A New Class of Performance
High end desktop processors have long offered the ultimate in performance, as long as you were willing to pay the price. Aside from high MSRPs, the chips also require expensive accommodations, like beefy motherboards and the added cost of fully populating quad-channel memory controllers. Add in the inevitable trade-offs, like reduced performance in lightly-threaded applications and games, and most regular users who could use the threaded horsepower of a HEDT chip just settle for mainstream offerings.
Now AMD's Ryzen 9 3950X brings HEDT-class performance to mainstream motherboards, lowering the bar for entry. The 3950X carries a $749 price tag, but that is downright affordable compared to competing HEDT processors.
Intel's current lineup of Skylake-X Refresh chips are hideously overpriced by comparison, but AMD's pressure has brought about some change: Intel's forthcoming Cascade Lake-X chips cost roughly half the price of the previous-gen models, yet the 18C/36T Core i9-10980XE still slots in at nearly $200 more than the 3950X. You'll also need to spring for an X299 motherboard, while the 3950X drops into X570, X470, and B450 motherboards, though the latter might not be a good choice to feed enough current to this beast.
As a general rule, we don't recommend HEDT processors for enthusiasts that are only interested in gaming, they're best served by mainstream processors that are often faster in games, and the Ryzen 9 3950X also falls into the same category. However, if you're after a platform that can do serious work, but still be nimble enough for some entertainment afterward, the Ryzen 9 3950X fits the bill.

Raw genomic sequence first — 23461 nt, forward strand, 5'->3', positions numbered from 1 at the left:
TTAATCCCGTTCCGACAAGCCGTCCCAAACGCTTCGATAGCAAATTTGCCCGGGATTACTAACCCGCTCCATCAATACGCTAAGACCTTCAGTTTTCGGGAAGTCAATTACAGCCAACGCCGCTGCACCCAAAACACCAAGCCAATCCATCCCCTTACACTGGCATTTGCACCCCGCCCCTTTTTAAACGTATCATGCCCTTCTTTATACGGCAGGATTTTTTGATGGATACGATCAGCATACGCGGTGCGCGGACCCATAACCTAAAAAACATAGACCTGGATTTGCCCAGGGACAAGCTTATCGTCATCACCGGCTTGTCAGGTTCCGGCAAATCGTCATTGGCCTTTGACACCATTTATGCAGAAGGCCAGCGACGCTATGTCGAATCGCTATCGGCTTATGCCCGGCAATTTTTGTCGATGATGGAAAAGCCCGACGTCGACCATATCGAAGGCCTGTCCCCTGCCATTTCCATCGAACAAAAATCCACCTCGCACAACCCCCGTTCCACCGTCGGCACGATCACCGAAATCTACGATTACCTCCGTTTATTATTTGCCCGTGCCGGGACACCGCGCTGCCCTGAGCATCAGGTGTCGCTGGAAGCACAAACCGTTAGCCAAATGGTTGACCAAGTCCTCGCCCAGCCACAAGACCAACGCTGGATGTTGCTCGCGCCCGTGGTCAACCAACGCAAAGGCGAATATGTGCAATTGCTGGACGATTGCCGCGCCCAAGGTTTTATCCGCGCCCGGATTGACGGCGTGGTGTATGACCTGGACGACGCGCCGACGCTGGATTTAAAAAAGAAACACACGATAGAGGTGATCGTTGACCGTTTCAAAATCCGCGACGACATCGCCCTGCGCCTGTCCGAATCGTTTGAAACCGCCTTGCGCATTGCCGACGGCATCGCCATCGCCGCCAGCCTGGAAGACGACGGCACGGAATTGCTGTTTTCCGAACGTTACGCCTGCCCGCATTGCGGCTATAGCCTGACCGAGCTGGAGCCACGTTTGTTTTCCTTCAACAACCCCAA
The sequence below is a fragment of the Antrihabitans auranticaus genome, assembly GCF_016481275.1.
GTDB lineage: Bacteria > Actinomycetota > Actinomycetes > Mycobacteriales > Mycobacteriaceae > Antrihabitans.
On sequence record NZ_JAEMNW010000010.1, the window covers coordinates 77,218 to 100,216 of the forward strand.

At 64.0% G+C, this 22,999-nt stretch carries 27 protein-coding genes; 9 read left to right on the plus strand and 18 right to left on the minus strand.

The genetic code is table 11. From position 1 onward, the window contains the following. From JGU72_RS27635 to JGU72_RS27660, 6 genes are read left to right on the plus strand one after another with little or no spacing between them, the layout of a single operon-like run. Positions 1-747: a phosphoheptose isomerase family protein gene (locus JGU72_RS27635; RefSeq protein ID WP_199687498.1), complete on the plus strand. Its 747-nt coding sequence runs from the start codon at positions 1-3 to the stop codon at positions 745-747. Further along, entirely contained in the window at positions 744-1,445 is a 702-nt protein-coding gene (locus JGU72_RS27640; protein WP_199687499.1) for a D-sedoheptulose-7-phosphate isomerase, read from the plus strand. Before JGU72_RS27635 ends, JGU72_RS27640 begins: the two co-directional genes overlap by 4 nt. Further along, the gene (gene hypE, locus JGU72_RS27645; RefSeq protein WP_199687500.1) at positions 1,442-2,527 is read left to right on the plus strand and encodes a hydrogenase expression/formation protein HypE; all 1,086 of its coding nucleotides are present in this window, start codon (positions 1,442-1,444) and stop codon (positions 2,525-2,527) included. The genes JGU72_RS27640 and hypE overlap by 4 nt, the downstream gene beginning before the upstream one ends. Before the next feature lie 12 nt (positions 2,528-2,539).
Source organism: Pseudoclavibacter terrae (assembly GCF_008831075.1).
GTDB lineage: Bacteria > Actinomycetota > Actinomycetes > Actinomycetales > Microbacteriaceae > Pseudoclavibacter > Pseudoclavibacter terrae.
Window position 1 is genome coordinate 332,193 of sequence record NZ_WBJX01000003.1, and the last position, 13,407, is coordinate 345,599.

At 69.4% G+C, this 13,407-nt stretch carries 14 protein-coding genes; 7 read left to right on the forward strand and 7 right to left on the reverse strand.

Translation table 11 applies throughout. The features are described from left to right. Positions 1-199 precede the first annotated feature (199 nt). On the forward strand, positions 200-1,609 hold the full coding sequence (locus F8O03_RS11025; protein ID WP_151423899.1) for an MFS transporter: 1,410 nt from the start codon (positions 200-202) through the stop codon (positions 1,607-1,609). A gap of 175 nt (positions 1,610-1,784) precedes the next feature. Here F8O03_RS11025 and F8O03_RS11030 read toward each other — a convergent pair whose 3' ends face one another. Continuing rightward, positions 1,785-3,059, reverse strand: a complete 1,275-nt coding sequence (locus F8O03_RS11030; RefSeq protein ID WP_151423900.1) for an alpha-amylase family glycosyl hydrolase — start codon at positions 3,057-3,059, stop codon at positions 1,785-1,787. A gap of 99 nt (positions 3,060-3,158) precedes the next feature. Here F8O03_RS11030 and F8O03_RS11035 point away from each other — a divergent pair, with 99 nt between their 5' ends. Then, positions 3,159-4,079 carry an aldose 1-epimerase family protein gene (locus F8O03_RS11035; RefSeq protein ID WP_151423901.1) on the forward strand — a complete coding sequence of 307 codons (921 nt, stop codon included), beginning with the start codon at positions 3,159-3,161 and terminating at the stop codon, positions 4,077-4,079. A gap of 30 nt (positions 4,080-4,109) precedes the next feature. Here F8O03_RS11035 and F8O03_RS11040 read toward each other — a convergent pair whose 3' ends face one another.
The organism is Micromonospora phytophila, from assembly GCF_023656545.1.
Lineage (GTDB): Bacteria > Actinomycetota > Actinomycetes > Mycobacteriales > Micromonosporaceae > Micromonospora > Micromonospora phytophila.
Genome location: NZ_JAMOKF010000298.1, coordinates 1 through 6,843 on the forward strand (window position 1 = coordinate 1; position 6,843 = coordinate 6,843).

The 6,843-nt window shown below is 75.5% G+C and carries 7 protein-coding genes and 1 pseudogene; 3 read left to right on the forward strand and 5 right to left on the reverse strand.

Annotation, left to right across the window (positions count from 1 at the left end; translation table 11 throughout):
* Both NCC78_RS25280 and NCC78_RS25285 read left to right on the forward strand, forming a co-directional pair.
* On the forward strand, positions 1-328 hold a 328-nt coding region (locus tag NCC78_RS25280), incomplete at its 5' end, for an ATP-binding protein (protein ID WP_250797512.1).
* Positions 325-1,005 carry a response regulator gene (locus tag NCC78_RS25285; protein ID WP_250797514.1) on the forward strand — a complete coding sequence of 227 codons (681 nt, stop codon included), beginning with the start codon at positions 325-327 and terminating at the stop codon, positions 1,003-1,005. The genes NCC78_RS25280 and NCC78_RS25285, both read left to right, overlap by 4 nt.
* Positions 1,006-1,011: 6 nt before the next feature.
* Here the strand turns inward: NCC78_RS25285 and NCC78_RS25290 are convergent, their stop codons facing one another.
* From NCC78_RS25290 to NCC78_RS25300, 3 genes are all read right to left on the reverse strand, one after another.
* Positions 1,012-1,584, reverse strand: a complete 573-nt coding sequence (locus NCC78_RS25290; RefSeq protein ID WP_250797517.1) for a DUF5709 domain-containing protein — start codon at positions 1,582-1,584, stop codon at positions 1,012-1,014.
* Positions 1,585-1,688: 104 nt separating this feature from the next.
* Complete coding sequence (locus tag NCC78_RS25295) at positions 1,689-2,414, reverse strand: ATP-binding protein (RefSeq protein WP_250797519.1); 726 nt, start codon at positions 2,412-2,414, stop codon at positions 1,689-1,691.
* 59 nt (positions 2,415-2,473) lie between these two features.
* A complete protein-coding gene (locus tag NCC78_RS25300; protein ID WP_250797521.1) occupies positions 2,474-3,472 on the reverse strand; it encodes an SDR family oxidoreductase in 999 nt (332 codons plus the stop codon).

Below we plot the geometric mean of our gaming test suite in both average fps and 99th percentile values, the latter of which is a good indicator of the overall smoothness of your gaming experience.
The Ryzen 9 3950X provides more than acceptable performance for 1080p gaming, as a whole, and it is very competitive with Intel's chips. These deltas will shrink tremendously when paired with high-resolution gaming. Given the target audience, that class of gaming is almost a given.
We see the same performance trend throughout our suite of application tests: Unlike some Threadripper processors, there were no significant performance outliers in lightly-threaded apps that were worthy of alarm. Turn to heavily-threaded applications, like rendering and professional applications, and the Ryzen 9 3950X often outstripped those same Threadripper processors, not to mention Intel's flagship Core i9-9980XE.
AMD says that it fully expects the Ryzen 9 3950X to be competitive with Intel's new -10980XE, but Intel also has its 14C/28T -10940X at $784, which aligns neatly with the 3950X's pricing. We're sure that you'll see reviews of both of those competing products shortly.
But we don't think those chips will change the landscape much, the Ryzen 9 3950X just has too much to offer at a much lower overall cost. A capable X570 motherboard doesn't come cheap, but you gain access to the PCIe 4.0 interface as a nice bonus. Budget in a beefy cooler to assure enthusiast-class performance from your chip, and AMD's Ryzen 9 3950X is truly in a class of its own.